sweet frozen dessert, made from milk fat and solids, sugar, flavoring, a stabilizer (usually gelatin), and sometimes eggs, fruits, or nuts. The mix is churned at freezing temperature to attain a light, smooth texture. Water ices existed in the Roman Empire, and Marco Polo brought back from East Asia reports of iced, flavored foods. From Italy the confection spread to France and England, reaching America early in the 18th cent. Ice cream sundaes had become popular by the 1890s, and the ice cream cone was introduced in 1904. The manufacture of ice cream in the United States on a commercial scale began in 1851 in Baltimore and has become an important industry. Commercial ice cream is pasteurized and homogenized. Federal, state, local, and industry regulations as to percentage of milk fats and solids, purity of ingredients, and cleanliness of preparation and dispensing are designed to maintain the dietary value of ice cream and to inhibit bacterial multiplication, for which ice cream is a favorable medium. Similar frozen confections include the fat-rich bisque (with added bakery products), parfait (containing eggs), and mousse; frozen custard, generally low in fat; frozen yogurt, also low in fat; and ices and plain or milk sherbets, based on fruit juices and sugar.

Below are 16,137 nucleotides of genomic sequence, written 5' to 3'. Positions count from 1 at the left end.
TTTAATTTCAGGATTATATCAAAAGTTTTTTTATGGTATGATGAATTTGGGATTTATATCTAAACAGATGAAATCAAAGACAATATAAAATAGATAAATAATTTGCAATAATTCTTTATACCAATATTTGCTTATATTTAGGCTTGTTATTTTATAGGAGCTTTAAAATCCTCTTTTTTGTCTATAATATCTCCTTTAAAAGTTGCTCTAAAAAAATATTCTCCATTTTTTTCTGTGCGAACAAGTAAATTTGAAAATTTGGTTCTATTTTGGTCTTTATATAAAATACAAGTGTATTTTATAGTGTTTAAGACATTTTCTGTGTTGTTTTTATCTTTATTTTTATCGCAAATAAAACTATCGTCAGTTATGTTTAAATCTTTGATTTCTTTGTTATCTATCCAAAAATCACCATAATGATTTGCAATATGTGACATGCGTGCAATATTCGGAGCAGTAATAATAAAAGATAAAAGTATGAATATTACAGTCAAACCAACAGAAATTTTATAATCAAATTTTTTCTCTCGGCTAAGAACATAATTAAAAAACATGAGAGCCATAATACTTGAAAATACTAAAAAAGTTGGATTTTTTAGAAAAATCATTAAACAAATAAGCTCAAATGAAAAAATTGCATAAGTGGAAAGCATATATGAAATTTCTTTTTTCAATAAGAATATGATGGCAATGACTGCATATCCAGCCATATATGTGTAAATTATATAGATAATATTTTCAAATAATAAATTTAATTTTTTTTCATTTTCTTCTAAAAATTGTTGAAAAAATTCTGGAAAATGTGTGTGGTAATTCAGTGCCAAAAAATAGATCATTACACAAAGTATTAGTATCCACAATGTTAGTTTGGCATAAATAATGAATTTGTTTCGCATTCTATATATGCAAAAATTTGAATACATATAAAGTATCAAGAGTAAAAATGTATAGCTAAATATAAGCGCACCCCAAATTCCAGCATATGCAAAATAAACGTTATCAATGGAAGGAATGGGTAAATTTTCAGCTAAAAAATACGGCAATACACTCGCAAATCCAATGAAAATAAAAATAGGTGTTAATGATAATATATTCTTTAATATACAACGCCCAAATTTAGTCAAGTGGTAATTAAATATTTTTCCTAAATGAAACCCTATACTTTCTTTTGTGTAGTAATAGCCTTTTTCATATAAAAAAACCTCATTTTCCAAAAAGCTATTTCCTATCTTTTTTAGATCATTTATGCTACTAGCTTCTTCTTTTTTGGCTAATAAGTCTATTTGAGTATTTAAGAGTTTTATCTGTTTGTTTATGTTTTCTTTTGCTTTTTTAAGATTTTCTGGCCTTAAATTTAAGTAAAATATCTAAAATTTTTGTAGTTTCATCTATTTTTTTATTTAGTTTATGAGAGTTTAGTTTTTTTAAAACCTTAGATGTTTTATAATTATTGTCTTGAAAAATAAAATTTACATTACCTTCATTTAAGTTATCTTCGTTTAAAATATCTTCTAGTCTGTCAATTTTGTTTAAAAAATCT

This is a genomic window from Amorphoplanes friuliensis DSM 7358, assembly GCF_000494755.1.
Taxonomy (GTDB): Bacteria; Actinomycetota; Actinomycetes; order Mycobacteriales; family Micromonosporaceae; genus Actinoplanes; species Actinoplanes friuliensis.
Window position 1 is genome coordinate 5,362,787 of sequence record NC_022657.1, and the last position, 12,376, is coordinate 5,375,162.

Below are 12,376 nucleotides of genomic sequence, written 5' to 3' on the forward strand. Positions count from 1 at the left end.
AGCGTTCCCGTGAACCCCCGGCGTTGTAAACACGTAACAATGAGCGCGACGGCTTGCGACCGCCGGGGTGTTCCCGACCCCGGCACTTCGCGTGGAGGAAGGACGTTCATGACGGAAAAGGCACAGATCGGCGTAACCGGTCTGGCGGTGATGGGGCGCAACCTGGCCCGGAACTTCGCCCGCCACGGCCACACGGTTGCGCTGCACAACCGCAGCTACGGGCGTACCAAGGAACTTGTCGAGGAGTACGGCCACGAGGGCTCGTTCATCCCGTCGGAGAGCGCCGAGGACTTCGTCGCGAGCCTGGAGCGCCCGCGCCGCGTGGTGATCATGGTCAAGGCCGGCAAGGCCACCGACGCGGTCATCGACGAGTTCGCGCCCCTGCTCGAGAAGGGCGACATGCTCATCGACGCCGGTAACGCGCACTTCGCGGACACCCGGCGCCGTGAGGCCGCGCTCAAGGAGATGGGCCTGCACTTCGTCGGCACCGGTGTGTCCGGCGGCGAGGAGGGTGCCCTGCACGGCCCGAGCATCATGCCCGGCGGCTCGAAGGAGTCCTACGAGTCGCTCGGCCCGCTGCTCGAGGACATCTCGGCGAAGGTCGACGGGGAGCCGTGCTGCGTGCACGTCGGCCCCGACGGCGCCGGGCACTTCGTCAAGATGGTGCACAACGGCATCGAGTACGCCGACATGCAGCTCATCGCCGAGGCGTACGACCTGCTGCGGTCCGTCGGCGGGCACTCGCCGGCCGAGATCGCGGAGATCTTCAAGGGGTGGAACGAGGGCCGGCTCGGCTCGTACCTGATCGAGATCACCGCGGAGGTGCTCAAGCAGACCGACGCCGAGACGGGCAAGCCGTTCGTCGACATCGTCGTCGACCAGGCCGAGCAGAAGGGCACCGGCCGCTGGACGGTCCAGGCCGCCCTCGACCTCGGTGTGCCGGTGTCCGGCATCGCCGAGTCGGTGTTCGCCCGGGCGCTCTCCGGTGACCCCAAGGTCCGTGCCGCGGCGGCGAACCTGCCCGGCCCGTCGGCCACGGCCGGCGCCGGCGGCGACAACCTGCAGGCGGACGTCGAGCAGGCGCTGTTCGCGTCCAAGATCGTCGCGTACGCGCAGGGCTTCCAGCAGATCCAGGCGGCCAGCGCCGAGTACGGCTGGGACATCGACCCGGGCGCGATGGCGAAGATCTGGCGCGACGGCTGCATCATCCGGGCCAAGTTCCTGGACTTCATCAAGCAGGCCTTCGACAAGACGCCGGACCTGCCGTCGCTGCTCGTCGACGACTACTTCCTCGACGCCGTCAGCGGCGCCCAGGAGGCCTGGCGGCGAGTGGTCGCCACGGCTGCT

See V. Cobb, The Scoop on Ice Cream (1985); W. S. Arbuckle, Ice Cream (1986).
The Columbia Electronic Encyclopedia Copyright © 2004.
Licensed from Columbia University Press